Oh dear – I didn’t mean to suggest last post that Llew doesn’t help with Master J – he does, and has done from the beginning. Of course it’s fractional, but there’s not much to be done about that, plus Llew is out working full-time (not to mention overtime, without pay) five days out of every seven, so he’s hardly failing to pull his weight. Yes, I agree that kind of work is very different to the relentless demands of caring for a newborn 24/7, and Llew gets time to himself every single day – time that I miss more than anything else – but it’s real and demanding work that he does, and quite frankly, without it we’d be screwed.
A friend told me a story from the early days of her own parenting that I’ve found myself repeating since Master J was born. She and her husband were having words about some aspect of childcare, and her husband became quite defensive and wounded, saying to her, “But I’ve been so good, I’ve been helping…”
“Helping?” she screeched. “Helping? Listen, pal, there’s no ‘helping.’ You don’t ‘help’ with your own kids. You might ‘help’ with someone else’s, but there’s none of this ‘helping’ business with your own. ‘Helping’ my arse!”
I love this anecdote – I loved it well before I had a child – but ‘help’ is still the dominant verb in this house. Llew does help, and he probably helps more than a lot of guys – he must do, otherwise those women in the restaurant at my sis-in-law’s birthday wouldn’t have felt so compelled to fall all over him, gushing admiration until I thought I’d puke, because he’d managed to hold his own child for an hour over lunch. Wow! That’s INCREDIBLE, ladies, you’re right! He’s amaaaaazing! And it’s a truth of the species that most men need endless thanking and acknowledgement for every little shred of domestic assistance rendered. Unpack the dishwasher? Thank you, husband, thank you thank you! Take in the washing? Thank you, husband, thank you thank you! And you know, I am happy to thank Llew, I mean it when I do; I genuinely appreciate and rely upon his contribution, and that’s something he seems to need to know. It costs me nothing to say it out loud.
Every morning before Llew leaves for work, he gives Master J his reflux medication, then changes and dresses him before the first feed. At night, Llew gives Master J his bath and dresses him for bed. We share story-time duties – sometimes I read and Llew nurses Master J, and vice versa. If he’s here, Llew also burps Master J during and after feeds. But outside weekends, he’s not here for any but the final feed. Sometimes – although only very rarely – he’s not here for that. This will not change – not even if Llew manages to get home earlier. He will also do chores, and actually strives, I know he does, to lighten my load. He just doesn’t think or operate the same way, so he often genuinely can’t see what needs doing without being told, and ‘being told’ creates its own problems…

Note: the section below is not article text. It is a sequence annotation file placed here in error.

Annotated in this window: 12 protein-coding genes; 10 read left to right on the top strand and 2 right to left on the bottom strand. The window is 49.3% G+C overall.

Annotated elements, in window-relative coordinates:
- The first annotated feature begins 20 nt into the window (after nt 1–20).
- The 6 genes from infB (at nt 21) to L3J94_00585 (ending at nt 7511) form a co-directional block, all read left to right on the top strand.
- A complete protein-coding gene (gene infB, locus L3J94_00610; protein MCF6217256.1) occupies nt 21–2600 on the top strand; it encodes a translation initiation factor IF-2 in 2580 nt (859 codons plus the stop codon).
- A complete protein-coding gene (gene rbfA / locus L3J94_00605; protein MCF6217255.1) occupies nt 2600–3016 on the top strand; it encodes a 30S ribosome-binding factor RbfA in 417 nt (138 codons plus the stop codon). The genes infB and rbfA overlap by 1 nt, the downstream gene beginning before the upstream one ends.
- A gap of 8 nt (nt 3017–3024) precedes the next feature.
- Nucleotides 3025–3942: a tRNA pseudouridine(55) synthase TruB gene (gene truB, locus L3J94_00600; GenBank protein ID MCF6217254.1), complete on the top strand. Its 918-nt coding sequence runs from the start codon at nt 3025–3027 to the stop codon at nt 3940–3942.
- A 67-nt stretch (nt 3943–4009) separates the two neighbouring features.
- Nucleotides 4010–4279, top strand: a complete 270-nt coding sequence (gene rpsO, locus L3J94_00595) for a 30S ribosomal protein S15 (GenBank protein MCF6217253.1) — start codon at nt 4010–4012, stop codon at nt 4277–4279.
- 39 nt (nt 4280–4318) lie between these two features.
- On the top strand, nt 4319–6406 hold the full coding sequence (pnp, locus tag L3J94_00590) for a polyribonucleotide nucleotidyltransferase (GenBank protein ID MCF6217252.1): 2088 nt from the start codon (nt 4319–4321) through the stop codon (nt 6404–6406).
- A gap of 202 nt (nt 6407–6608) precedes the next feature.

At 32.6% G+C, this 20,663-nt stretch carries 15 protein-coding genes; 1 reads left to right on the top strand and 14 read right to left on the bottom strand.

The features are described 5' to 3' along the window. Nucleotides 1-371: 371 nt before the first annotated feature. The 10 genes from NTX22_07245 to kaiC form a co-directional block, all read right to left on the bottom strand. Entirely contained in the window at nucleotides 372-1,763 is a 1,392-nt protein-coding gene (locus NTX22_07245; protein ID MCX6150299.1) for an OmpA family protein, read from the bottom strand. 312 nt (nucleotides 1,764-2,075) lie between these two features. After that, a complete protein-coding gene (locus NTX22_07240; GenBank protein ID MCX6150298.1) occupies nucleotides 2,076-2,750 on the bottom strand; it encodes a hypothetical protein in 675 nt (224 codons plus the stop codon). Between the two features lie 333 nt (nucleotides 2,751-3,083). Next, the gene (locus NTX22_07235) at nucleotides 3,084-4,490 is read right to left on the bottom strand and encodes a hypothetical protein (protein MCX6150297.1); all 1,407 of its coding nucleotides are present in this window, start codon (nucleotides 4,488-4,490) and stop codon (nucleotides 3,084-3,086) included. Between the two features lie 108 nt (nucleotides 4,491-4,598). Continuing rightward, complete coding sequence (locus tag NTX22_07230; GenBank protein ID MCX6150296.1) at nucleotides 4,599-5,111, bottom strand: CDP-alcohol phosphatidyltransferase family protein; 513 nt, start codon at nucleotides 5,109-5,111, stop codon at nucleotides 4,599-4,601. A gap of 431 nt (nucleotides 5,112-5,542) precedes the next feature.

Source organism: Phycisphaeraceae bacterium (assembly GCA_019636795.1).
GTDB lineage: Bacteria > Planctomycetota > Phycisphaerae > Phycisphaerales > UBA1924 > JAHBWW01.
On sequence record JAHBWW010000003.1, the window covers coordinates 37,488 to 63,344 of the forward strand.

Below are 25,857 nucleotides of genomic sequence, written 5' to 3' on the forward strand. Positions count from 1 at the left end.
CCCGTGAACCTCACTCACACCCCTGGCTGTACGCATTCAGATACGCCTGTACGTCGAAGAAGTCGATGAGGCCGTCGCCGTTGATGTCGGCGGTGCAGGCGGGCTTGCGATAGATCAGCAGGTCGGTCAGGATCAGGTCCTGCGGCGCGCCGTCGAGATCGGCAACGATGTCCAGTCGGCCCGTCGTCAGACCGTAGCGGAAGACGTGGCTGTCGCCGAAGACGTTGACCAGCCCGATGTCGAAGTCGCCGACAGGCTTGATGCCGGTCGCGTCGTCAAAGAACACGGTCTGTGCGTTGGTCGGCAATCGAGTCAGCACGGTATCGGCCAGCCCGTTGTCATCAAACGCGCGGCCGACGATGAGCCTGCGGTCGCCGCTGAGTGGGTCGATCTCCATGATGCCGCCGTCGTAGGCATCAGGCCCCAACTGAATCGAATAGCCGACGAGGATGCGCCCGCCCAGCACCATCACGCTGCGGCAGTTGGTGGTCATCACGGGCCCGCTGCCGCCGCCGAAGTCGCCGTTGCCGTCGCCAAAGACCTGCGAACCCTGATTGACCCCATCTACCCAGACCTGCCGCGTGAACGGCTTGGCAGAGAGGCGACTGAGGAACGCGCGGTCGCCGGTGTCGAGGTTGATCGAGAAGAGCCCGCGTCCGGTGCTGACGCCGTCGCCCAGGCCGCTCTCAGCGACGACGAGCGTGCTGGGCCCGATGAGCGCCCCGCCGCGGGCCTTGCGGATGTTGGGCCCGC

Llew has taken Master J on numerous occasions. I think it’s very important (for all three of us) that Master J and Llew spend time alone together, and they’ve done that from the beginning. They’ve done all sorts of things together: they’ve been to see Master J’s grandparents, to the driving range, to the pub to watch the football, to the mall for emergency baby supplies, for walks… and it’s mostly during these breaks, along with those afforded by Master J’s grandparents and auntie, that I’ve researched and written the two Varuna features, and done whatever other shreds of writing I’ve managed. I have also had lunch with girlfriends twice (the third occasion is booked this coming Sunday), and had my hair cut twice. Llew and I have also had two date nights, courtesy of first my sis-in-law and second my in-laws. So we’re doing all right. I am doing all right. It’s just quite full on, he’s not one of those “easy babies” (if they even exist) and, as every mother knows, it never ends. We really shoulder the sack – it ain’t called the ‘mother lode’ for nothin’ you know.
A day later…
Oof. Through no fault of our own, Master J and I have had a hell of a time getting him a proper sleep today. I’d succeeded after an earlier feed, and he was sound asleep, only to be violently awoken by the thoroughly obnoxious din of a leafblower. I think leafblowers top my Most Hated Sound list. Talk about aural torment. I hate them, I hate everything about them; quite apart from the way the sound makes me feel – deadly – I hate their pointlessness. Why blow leaves instead of collect them? I just don’t get it. Anything that sounds that appalling really ought to satisfy in the utility department. Coffee grinders, for instance, do good work. But leafblowers? What do they do except wake sleeping babies and enrage neurotic writers? Nothing, that’s what, fucking nothing. Grrr.
Oh good. He’s awake again. Awake and crying. Again. But good news: we had a successful pram outing this morning, and a successful leg of a car trip yesterday. Okay, so it’s all gone wobbly elsewhere, but those small victories still shine very bright.